Speaker spotlight: Brawley to discuss health disparities, cancer

Catherine Wendlandt

About Catherine Wendlandt

Catherine Wendlandt is a graduate research assistant at AHCJ, pursuing a master's degree in journalism-magazine editing at the University of Missouri. She has a degree in journalism-magazine publishing in 2018 from MU and minored in Spanish and religious studies. As an undergrad, she worked at Vox Magazine and the Columbia Missourian.

Occasionally doctors are apt to make claims, especially when money is involved, that are not based in science or fact. That’s why we need health journalists, said Otis Brawley, M.D., today’s Health Journalism 2019 spotlight speaker. We need journalists who understand medicine to be skeptical and not take these claims at face value.

Brawley is a Bloomberg Distinguished Professor at Johns Hopkins University, where he researches health disparities in cancer, examining which populations are most affected and quantifying how many people are impacted negatively.

This evening’s speech at the official conference welcome and kickoff session will expand on health disparities and their impact, he said in an interview.

For example, research indicates that college-educated Americans are less likely to die of cancers than those who didn’t attend college. If everyone had the same opportunities and access to resources as those who are college-educated, then the number of people who die from cancer would be cut by about 25%, Brawley estimated.

Communities hit hard by health disparities often lack access to the best prevention screenings and treatments, he said.

“If you screen and treat someone of cancer now, you are preventing someone’s death 10 to 12 years later,” Brawley said.

Despite commonly held beliefs, socioeconomic factors are a better predictor of health disparities than race. While early death rates are lower for white Americans in comparison to black Americans, Brawley believes many disadvantaged white Americans are more likely to be negatively affected by health disparities.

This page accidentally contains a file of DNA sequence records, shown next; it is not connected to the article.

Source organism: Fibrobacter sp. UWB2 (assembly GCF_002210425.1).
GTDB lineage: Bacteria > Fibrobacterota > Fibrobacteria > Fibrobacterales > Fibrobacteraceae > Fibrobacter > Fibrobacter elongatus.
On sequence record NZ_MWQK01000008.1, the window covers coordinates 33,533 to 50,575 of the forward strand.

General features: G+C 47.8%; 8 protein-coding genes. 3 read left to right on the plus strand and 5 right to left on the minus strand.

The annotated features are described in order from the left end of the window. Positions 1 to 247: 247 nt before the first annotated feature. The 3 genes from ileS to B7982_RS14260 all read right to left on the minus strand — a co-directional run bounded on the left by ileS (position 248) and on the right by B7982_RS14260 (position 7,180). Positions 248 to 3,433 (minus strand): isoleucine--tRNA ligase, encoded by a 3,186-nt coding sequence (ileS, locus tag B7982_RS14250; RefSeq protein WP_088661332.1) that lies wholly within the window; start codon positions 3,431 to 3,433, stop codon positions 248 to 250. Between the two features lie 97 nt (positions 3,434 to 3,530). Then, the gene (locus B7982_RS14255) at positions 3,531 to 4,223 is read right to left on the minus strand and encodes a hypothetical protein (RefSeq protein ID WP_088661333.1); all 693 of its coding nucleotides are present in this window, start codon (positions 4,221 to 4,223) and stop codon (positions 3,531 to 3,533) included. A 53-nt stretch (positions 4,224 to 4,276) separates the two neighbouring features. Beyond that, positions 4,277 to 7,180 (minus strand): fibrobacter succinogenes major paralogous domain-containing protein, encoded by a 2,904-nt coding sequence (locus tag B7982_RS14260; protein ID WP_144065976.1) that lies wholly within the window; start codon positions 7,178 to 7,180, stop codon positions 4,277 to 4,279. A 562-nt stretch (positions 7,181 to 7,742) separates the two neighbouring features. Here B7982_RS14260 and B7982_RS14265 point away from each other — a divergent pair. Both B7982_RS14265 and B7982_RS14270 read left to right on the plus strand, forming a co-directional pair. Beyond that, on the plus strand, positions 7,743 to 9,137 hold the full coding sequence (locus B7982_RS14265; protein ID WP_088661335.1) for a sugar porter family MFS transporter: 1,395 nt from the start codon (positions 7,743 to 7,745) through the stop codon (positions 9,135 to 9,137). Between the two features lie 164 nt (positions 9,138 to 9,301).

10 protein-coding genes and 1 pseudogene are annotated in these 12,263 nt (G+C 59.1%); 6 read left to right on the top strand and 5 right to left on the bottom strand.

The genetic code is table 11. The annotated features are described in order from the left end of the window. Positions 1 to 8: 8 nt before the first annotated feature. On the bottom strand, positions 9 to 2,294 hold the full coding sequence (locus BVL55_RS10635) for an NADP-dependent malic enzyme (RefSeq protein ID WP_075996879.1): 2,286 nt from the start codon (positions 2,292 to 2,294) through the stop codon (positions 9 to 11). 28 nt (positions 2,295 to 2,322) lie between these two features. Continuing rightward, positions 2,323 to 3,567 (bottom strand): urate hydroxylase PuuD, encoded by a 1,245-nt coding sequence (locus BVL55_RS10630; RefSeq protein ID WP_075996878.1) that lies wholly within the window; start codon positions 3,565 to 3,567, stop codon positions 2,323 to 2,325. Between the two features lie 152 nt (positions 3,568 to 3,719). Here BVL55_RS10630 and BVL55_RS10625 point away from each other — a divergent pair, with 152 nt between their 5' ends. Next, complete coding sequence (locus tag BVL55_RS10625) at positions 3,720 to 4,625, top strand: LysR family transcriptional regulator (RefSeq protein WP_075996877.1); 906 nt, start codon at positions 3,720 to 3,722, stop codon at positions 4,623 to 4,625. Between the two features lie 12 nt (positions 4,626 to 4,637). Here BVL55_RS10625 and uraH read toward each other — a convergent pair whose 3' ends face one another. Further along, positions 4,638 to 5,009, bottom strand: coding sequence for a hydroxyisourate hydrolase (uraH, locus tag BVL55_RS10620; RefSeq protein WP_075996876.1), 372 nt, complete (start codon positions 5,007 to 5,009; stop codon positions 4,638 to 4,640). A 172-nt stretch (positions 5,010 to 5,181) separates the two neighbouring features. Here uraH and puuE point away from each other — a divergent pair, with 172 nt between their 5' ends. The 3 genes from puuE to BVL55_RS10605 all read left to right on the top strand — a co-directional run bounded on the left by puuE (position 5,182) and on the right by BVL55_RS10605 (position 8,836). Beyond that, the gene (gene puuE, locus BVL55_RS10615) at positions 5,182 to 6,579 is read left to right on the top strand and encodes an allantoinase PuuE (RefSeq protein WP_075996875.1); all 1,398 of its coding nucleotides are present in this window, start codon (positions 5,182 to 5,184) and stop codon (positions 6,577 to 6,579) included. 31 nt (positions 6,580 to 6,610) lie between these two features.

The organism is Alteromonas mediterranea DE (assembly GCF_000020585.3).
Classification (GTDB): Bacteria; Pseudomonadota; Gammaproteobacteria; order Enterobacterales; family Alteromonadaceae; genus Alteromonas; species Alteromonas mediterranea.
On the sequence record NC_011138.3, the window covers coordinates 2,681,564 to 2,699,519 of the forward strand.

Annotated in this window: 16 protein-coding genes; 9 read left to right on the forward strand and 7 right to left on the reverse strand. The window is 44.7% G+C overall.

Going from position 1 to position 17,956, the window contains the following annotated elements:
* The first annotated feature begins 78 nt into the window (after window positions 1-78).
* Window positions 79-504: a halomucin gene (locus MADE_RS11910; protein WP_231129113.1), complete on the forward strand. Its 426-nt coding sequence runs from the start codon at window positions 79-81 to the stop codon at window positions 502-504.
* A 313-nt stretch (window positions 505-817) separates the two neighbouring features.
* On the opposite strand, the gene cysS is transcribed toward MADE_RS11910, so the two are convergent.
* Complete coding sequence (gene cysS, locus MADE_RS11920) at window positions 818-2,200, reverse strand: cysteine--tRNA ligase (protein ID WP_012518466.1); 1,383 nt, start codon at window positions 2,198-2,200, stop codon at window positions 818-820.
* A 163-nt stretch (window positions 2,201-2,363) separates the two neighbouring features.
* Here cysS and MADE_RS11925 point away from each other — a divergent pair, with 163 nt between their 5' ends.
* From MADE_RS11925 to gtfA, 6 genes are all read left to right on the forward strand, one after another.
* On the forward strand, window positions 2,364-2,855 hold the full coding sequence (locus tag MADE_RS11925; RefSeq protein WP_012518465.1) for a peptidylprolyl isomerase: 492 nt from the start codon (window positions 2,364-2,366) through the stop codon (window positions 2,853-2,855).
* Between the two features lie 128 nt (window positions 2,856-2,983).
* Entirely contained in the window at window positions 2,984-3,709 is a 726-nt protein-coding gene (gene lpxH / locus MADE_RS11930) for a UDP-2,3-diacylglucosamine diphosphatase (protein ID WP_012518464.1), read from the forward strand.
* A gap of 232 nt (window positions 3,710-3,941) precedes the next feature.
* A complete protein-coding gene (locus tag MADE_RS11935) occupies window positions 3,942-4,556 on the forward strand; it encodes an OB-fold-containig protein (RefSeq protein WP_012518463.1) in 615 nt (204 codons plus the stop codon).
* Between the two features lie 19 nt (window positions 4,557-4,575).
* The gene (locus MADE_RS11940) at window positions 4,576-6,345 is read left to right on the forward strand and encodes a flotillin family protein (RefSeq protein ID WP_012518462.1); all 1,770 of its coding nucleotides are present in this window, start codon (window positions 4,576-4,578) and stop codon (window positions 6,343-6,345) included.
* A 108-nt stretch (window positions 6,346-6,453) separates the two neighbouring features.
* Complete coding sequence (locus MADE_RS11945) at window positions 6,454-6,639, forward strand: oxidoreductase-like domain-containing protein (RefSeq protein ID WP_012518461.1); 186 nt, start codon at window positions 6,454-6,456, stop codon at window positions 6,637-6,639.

“It’s not just a black thing,” Brawley said.

Born in Detroit, Brawley’s career has taken him from the northern United States to the south and back again. He graduated from the Pritzker School of Medicine at the University of Chicago, also completing an internal medicine residency at University Hospitals of Cleveland, Case-Western Reserve University and a medical oncology fellowship at the National Cancer Institute.  He was an oncology and hematology professor and deputy director for cancer control at the Winship Cancer Institute at Emory University in Atlanta. From July 2007 to November 2018, he served as the American Cancer Society’s chief medical and science officer and executive vice president.

In 2012, Brawley wrote a book, “How We Do Harm: A Doctor Breaks Ranks About Being Sick in America.” (Read this New York Times review.) The book highlights and confronts the flaws, inequities and inconsistencies that make up the American health care system.

The system is failure, he said in his keynote speech at Health Journalism 2012, because it plays into the profit motive of doctors, pharmaceutical companies, insurance companies and even the whims of some patients who consume too many health care services. Brawley is a proponent of “rational” health care – but not “rationing” health care.

Here at Health Journalism 2019, he’s planning on focusing on the disparities. He also plans to stress the importance of cancer prevention and “wise and appropriate screenings.”

“The population needs to be concerned about health care,” Brawley said.

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